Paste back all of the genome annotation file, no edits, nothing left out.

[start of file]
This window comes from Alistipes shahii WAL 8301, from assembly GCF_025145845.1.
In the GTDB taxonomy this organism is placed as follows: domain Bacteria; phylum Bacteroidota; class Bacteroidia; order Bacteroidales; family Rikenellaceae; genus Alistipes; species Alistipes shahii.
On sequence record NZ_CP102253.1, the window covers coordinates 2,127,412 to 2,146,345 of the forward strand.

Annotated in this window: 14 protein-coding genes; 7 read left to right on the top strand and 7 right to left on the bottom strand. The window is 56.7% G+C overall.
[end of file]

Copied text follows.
This window comes from Alistipes shahii WAL 8301, from assembly GCF_025145845.1.
In the GTDB taxonomy this organism is placed as follows: domain Bacteria; phylum Bacteroidota; class Bacteroidia; order Bacteroidales; family Rikenellaceae; genus Alistipes; species Alistipes shahii.
On sequence record NZ_CP102253.1, the window covers coordinates 2,127,412 to 2,146,345 of the forward strand.

Annotated in this window: 14 protein-coding genes; 7 read left to right on the top strand and 7 right to left on the bottom strand. The window is 56.7% G+C overall.